This chapter introduces the concepts that are central to the book, beginning with a discussion of the terms language, ideology, discourse and representation and then providing context around the concept of violent jihad. The chapter also introduces the data analysed in this book and considers their power to persuade people to carry out violence.
How did Brittany get its name and its British-Celtic language in the centuries after the collapse of the Western Roman Empire? Beginning in the ninth century, scholars have proposed a succession of theories about Breton origins, influenced by the changing relationships between Brittany, its Continental neighbours, and the 'Atlantic Archipelago' during and after the Viking age and the Norman Conquest. However, due to limited records, the history of medieval Brittany remains a relatively neglected area of research. In this new volume, the authors draw on specialised research in the history of language and literature, archaeology, and the cult of saints, to tease apart the layers of myth and historical record. Brittany retained a distinctive character within the typical 'medieval' forces of kingship, lordship, and ecclesiastical hierarchy. The early history of Brittany is richly fascinating, and this new investigation offers a fresh perspective on the region and early medieval Europe in general.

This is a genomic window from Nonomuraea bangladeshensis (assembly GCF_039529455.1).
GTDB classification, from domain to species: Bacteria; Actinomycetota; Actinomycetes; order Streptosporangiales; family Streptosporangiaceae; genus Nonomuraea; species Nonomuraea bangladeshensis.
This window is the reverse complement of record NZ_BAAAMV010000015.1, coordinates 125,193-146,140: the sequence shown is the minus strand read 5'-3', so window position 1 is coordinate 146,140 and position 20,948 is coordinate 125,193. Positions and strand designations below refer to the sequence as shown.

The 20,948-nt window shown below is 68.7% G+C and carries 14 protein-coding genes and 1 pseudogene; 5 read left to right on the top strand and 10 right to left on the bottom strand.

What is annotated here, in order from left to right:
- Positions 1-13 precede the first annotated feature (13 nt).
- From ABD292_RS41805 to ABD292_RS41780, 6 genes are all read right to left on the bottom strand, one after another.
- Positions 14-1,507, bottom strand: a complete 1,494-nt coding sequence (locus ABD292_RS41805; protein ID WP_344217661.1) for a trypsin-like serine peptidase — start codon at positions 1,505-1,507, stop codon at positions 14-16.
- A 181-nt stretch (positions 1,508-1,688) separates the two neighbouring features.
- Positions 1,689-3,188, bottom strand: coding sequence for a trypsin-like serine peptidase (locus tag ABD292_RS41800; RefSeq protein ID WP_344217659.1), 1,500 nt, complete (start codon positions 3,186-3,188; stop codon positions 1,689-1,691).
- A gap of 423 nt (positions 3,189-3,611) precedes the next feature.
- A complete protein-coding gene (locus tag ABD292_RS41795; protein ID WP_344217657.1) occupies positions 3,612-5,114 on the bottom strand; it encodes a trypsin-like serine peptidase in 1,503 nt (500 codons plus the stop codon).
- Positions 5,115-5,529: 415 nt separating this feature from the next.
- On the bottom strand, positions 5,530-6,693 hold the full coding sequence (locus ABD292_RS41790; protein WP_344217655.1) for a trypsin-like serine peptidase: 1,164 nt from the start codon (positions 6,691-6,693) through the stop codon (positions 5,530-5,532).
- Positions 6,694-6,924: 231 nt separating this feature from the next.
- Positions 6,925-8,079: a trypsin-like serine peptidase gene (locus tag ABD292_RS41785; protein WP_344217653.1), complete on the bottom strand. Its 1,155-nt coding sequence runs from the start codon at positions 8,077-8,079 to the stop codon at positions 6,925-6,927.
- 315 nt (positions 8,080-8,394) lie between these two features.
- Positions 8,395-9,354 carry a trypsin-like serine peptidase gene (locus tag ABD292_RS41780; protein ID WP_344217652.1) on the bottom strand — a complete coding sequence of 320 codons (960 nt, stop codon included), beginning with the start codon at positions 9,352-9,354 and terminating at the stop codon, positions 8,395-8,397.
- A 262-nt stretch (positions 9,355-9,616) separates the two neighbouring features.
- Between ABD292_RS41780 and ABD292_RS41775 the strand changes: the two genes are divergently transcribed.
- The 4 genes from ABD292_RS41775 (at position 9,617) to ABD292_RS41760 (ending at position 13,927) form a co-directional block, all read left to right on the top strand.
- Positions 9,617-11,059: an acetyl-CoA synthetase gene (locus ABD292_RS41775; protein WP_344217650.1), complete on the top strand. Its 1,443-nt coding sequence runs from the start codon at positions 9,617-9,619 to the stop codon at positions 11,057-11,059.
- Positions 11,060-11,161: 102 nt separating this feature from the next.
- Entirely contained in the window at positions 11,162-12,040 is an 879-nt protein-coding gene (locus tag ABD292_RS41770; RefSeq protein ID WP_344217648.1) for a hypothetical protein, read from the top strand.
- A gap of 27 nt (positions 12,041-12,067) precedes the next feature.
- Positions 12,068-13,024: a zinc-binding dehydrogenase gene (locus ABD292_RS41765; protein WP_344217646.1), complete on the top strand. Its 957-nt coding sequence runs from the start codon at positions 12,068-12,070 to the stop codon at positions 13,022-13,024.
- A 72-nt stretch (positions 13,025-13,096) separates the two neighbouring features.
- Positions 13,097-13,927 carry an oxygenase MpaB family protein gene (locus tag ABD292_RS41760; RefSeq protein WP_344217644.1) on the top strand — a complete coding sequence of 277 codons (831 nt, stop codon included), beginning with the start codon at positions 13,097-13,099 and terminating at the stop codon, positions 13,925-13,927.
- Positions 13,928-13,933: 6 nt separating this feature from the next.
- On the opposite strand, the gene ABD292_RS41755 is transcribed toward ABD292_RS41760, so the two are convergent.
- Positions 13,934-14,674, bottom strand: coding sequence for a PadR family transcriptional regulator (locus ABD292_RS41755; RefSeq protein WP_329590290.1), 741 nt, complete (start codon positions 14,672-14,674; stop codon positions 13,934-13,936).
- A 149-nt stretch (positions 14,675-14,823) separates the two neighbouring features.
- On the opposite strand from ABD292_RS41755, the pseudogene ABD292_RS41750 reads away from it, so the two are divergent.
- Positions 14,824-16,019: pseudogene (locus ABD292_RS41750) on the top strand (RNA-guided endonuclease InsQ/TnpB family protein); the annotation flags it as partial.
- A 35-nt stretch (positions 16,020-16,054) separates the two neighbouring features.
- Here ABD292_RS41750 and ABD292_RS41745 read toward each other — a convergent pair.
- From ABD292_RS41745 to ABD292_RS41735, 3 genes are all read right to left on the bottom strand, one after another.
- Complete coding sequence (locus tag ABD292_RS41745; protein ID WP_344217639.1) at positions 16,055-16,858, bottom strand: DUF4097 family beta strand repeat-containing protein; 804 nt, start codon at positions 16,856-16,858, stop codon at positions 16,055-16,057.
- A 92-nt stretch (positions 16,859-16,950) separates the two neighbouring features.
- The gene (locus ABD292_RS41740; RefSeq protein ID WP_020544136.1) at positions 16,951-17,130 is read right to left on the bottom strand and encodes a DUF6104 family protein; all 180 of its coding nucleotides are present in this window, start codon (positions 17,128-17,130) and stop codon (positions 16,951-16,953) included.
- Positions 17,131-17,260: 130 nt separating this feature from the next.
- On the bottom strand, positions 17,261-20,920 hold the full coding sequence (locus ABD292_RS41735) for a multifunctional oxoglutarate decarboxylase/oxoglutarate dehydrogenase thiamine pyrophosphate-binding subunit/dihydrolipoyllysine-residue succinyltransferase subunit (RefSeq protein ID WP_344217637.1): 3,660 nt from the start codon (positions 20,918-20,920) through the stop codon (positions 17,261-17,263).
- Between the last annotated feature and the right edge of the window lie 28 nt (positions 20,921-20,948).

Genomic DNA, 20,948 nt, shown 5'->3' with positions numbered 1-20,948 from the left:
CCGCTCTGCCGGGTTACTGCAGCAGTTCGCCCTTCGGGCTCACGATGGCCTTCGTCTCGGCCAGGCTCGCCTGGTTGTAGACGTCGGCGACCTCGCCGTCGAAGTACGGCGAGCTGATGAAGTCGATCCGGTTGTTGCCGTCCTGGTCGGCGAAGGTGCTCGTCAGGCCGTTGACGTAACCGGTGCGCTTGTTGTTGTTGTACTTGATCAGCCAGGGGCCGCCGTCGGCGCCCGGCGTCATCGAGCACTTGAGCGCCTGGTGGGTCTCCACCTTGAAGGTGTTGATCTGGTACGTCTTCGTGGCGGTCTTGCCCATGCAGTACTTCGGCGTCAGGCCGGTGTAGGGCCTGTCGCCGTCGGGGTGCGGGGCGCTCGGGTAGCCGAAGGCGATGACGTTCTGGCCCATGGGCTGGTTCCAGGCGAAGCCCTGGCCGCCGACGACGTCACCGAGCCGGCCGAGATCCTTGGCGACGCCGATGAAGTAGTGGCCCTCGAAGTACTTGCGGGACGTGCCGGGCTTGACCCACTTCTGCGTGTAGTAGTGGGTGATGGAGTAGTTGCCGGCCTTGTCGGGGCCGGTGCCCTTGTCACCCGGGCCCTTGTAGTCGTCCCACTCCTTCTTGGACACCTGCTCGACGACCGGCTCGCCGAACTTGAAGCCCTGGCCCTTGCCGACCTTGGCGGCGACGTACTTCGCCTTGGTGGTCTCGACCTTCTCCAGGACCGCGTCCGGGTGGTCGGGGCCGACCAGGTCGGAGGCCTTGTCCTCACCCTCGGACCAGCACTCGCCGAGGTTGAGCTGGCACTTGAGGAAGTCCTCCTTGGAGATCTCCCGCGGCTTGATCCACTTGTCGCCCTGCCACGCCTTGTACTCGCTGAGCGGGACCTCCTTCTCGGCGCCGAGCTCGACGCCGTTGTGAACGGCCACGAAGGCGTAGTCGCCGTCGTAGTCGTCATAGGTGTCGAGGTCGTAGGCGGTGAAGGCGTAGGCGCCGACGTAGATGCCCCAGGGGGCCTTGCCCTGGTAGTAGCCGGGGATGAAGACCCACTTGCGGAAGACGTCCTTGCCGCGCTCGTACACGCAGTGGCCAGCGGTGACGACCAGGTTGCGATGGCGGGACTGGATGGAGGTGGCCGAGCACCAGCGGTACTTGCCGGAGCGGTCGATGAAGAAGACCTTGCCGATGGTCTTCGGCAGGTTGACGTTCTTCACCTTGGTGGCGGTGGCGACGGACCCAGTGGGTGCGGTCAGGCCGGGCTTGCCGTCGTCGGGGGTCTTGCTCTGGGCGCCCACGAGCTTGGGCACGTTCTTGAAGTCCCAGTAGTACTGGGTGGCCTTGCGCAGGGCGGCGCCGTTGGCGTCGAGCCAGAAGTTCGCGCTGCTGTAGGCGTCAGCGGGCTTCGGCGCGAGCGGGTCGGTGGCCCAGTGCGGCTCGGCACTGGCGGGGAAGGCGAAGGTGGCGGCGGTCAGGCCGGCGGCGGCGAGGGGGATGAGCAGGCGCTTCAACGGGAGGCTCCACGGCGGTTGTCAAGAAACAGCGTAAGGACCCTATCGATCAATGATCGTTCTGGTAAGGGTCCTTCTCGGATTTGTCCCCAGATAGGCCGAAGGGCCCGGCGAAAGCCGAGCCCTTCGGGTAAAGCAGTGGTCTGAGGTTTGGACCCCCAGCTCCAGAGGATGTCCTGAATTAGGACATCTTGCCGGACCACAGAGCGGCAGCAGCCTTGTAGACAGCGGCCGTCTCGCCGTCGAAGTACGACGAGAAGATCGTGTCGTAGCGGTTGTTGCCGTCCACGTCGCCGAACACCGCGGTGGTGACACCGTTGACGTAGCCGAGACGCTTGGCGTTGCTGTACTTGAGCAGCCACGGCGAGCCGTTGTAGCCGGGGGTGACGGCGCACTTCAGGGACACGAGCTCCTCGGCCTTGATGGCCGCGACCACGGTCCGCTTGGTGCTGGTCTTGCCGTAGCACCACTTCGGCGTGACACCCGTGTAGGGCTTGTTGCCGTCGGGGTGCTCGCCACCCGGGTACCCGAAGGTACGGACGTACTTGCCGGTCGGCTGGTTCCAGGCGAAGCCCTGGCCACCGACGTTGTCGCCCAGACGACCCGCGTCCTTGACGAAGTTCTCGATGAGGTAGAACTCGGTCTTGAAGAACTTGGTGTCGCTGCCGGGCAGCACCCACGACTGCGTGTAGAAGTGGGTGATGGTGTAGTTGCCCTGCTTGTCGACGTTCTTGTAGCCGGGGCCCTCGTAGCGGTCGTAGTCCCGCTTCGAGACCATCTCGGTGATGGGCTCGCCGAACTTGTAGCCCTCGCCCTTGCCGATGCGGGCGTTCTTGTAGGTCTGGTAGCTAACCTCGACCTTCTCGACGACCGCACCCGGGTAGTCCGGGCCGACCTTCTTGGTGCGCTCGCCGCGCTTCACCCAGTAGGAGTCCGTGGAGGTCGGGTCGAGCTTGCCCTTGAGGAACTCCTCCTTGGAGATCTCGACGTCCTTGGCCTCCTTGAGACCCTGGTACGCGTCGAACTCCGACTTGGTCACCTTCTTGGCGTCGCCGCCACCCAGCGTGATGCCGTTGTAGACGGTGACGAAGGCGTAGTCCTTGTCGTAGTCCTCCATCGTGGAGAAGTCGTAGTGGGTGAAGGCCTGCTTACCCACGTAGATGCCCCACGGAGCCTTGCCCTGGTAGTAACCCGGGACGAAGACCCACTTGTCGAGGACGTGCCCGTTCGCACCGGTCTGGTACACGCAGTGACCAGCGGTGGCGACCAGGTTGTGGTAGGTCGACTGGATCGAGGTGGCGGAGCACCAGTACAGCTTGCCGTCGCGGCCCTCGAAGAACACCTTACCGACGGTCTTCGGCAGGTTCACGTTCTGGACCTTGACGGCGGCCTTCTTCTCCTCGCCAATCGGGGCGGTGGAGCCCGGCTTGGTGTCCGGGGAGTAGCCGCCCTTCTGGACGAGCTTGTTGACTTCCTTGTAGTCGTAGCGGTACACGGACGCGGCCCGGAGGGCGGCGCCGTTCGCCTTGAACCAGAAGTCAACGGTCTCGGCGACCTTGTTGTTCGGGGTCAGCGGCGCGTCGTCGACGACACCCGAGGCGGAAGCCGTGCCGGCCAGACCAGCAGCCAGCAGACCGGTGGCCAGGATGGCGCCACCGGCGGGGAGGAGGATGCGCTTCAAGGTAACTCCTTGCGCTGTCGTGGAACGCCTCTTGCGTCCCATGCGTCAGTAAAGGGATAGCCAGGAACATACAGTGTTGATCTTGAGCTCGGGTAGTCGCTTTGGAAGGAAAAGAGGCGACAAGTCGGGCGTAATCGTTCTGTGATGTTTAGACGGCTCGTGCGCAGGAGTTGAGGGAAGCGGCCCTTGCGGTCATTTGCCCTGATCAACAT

This book offers a novel perspective on how people engage in sensing the materiality of the world as a way of social interaction. It proposes a conceptual and analytical advance in how to approach sensing as an intersubjective and interactional phenomenon within the framework of conversation analysis and ethnomethodology. Based on a uniquely rich set of video-recorded data, the author shows how people reacting to cheese in gourmet shops across Europe highlights the part the senses play in human behaviour and communication. The multimodal analysis of the case studies reveals the systematic features of looking, touching, smelling, and tasting in situated activities. By blending interdisciplinary research with real life, the volume puts together a theoretical and methodological framework for studying the embodied and linguistic dimensions of sensing in interaction.